Limited tests of driverless cars are already happening today and they’ll be in use everywhere within six years, according to Carlos Ghosn, CEO of the Renault Nissan Alliance. A change on that scale would reach far beyond the automotive industry to upend businesses, transform our daily lifestyles and reshape cities.
Even if the skeptics are right and the technology necessary for full level-five autonomy develops more slowly, the revolution could still claim many victims.
Bikes and Buses
In a future where anyone is able to summon a cheap driverless pod at the click of a smartphone button, the line between public and private transport would start to blur.
Ride-hailing services such as Uber Technologies Inc. and Lyft Inc. are already reducing demand for public transport across the U.S., according to a study from the University of California, Davis. People use ride-hailing apps instead of taking the train, driving, cycling or even walking.
Removing human drivers from the equation could make those services even more affordable and convenient compared with trains or buses following fixed routes. Dwindling passenger numbers could ultimately starve public transit of investment.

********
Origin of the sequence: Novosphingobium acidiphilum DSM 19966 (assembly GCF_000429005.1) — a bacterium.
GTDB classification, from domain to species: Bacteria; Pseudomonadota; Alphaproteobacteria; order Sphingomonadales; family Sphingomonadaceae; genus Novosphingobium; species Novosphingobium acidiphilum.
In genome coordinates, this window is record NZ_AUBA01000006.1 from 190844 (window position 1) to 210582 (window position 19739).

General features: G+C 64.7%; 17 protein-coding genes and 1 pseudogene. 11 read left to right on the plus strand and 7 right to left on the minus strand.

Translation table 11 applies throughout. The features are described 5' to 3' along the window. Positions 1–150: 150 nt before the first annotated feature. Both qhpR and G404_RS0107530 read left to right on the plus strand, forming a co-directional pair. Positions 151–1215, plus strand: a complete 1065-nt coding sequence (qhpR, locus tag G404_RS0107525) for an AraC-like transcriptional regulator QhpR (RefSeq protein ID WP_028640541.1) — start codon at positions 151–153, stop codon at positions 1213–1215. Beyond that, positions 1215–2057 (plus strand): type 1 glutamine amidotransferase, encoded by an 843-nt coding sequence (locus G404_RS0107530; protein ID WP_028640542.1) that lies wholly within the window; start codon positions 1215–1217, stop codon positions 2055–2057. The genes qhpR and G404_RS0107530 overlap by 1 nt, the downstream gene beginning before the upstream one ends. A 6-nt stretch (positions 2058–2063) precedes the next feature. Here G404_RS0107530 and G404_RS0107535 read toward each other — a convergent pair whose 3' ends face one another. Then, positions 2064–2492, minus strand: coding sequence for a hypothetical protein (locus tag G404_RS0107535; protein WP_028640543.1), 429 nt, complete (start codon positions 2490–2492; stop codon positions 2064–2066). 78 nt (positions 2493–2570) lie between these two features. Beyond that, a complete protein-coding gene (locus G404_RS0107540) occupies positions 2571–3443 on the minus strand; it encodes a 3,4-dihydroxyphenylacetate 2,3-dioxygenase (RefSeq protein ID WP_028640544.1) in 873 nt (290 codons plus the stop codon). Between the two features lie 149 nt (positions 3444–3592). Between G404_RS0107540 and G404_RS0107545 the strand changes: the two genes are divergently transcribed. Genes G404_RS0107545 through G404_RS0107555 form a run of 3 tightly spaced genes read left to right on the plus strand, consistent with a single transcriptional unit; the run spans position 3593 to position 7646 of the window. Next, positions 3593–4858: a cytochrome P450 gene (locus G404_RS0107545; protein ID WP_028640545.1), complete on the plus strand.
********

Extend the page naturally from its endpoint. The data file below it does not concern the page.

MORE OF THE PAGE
In the U.S. people often fly between or even within states, but autonomous technology could make car journeys a more pleasant and productive alternative. The impact could be similar to Japan’s bullet trains, which diverted passengers away from airlines.
“Air travel in North America isn’t really good—the airports suck, the airlines are horrible,” said Ali Izadi-Najafabadi, an intelligent mobility analyst at Bloomberg New Energy Finance. “In a driverless car you could read a book, watch a movie and do other fun stuff.”